Denali National Park Archeologist Phoebe Gilbert led a group of Youth Conservation Corps members in a dig next to the Ranger Station.

“One of the first things the students found was a metal dinner plate with an enamel cover [and] ’T.S. Germany’ on the back, so that was pretty cool.  That was within the first five minutes of the dig.” (more…)

Talkeetna Council and public discuss commercial dock application for Fish Lake

Friday, July 10, 2015

The most contentious topic at the July meeting of the Talkeetna Community Council board of directors was an application for a floatplane dock on Fish Lake. While docks do already exist, this case involves a number of factors that make it more complicated. KTNA’s Phillip Manning has more:

 

Aviation is an integral part of Talkeetna’s history, and numerous air services currently operate out of both the Talkeetna State Airport and area lakes. The most recent application for a new floatplane dock of Fish Lake has caused a stir, however.

Before we go too deep into the details of the current situation, here is some background. Above Alaska Aviation, the company trying to build the new dock had a lease from the Mat-Su Borough for a floatplane dock on Christiansen Lake. Drew Haag, owner of Above Alaska, explains that the Christiansen permit became unavailable.

“Obviously, through a lot of other research, that permit never should have been issued, but that was ours…”

Essentially, because of the way that the Christiansen Lake special land use district rules are written, when the old lease on the dock lapsed, it should have no longer been available for commercial use. Above Alaska Aviation then tried to find a way to access Fish Lake, which already has a number of commercial floatplanes based on it. With no lease or ownership on private land, and with the borough designating a substantial portion of the shoreline as parkland, options are limited.   Haag says that attempts to find other legal means of access were difficult.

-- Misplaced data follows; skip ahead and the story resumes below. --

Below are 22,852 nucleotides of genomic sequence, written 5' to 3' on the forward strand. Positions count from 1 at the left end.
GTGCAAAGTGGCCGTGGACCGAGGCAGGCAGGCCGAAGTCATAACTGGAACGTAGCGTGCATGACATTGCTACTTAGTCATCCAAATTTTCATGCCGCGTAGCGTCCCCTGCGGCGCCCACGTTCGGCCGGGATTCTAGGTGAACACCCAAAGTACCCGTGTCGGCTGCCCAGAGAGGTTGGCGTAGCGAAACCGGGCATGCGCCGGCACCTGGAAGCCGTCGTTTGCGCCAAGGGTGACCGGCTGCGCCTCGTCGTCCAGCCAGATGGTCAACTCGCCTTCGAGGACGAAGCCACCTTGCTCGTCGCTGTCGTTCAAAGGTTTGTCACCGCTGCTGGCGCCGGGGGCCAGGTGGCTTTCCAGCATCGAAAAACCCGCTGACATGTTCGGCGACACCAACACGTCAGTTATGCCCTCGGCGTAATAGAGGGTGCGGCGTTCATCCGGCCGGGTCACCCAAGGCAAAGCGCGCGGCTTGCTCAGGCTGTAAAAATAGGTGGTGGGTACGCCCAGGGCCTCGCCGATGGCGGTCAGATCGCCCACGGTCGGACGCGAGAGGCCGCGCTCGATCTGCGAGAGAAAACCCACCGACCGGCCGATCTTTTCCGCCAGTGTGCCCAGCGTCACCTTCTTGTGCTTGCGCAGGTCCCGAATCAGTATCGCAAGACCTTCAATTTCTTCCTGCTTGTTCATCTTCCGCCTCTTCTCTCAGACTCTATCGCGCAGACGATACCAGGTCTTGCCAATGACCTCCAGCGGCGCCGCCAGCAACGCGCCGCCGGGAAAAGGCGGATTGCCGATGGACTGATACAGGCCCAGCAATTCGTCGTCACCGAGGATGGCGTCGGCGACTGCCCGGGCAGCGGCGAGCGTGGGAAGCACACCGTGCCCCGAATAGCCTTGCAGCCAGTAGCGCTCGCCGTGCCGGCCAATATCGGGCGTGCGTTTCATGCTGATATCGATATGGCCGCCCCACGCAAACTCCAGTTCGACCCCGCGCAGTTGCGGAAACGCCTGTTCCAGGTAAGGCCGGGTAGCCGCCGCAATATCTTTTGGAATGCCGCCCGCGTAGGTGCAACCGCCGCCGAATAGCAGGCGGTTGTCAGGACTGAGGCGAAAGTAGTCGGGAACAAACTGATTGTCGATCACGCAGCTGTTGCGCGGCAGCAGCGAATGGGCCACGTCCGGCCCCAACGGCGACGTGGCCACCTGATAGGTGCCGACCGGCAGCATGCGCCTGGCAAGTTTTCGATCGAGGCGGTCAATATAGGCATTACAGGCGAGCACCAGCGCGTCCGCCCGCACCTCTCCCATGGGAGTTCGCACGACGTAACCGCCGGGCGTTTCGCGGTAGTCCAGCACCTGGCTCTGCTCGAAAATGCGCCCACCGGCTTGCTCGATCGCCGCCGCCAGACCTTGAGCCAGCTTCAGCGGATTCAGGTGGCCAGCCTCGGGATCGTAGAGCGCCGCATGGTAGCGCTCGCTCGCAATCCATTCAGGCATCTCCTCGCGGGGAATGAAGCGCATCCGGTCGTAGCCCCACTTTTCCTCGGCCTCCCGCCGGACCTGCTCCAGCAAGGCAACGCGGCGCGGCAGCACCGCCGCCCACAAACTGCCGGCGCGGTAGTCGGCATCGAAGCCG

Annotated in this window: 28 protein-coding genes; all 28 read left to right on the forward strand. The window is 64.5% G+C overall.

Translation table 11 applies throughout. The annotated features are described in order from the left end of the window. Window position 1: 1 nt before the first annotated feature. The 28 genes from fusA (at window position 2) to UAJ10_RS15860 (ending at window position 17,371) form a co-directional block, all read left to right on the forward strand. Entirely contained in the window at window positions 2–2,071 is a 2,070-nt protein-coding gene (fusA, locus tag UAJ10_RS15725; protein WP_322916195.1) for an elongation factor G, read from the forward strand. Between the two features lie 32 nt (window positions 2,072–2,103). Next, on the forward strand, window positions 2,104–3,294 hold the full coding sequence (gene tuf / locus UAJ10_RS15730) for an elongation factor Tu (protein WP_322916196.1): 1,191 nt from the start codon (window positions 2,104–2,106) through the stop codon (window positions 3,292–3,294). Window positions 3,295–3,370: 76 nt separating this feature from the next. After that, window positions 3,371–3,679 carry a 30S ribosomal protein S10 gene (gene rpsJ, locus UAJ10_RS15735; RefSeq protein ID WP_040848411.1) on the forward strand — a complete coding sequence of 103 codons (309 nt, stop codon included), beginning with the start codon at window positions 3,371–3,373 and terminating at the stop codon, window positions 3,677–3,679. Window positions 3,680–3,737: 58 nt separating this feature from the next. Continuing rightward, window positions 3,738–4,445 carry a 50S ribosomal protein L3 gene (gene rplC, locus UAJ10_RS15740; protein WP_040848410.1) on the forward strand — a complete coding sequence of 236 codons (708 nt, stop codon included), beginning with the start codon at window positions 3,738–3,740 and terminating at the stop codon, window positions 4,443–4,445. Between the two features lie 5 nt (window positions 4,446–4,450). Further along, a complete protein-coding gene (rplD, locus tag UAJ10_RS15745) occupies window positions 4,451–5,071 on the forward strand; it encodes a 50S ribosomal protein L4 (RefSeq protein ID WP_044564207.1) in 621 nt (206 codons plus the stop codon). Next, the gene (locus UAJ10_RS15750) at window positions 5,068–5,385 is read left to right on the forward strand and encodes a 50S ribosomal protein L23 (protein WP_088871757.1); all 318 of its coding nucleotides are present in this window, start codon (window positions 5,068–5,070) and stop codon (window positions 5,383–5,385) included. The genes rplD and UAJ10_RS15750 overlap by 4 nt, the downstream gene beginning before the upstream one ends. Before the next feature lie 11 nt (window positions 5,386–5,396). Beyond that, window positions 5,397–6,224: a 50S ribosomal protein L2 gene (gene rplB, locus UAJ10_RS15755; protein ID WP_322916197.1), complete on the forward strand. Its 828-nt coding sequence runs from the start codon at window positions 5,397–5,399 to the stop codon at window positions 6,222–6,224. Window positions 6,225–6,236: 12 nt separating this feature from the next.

“This is basically what it’s left—I’ve tried to work with the [Talkeetna] Community Council, and this is where it’s left us. We’re fighting to stay in business.”

Now, Drew Haag has applied for a permit to access the shore via a section line easement. The borough granted that permit. He also needs a permit from the state Department of Natural Resources to build the dock on a navigable waterway. (more…)

Borough attempting to address Talkeetna sewer’s fecal coliform problem

Thursday, July 9, 2015

Last year, the Talkeetna sewage treatment system was cited for exceeding allowable levels of fecal coliform in treated water. Now, the Mat-Su Borough is taking steps that it hopes will improve the lagoon’s performance.

Public Works Director Terry Dolan believes that the primary causes for the fecal coliform levels in water flowing out of the lagoons are duckweed and grease on the surface of the water. Dolan says that the “rotten egg” smell that some East Talkeetna residents reported last year indicates a lack of oxygen in the system, which could be caused when the gas is unable to penetrate the surface. He adds that personnel were on-site Thursday to conduct another round of cleaning on the surface of the lagoons.

In addition, the borough has used equipment to remove sludge build-up at the bottom of the lagoons. Efforts to re-vegetate the wetlands where the treated water flows out have also been made, and will likely resume next spring. Terry Dolan says water is slowly being released into the wetlands, and that the system will be allowed to settle for about a week before discharge from the lagoon begins.

Troopers: Denali Highway bodies identified, double homicide suspected

Thursday, July 9, 2015

The Alaska State Troopers have identified the bodies of two people found near the Denali Highway on Sunday after what they believe to be a double homicide.

Troopers say that sixty-one-year-old Richard A. Casler and forty-two-year-old Lynn M. Butler, both of Wasilla, died of gunshot wounds inside a trailer near mile seventy-nine of the highway from Paxson to Cantwell.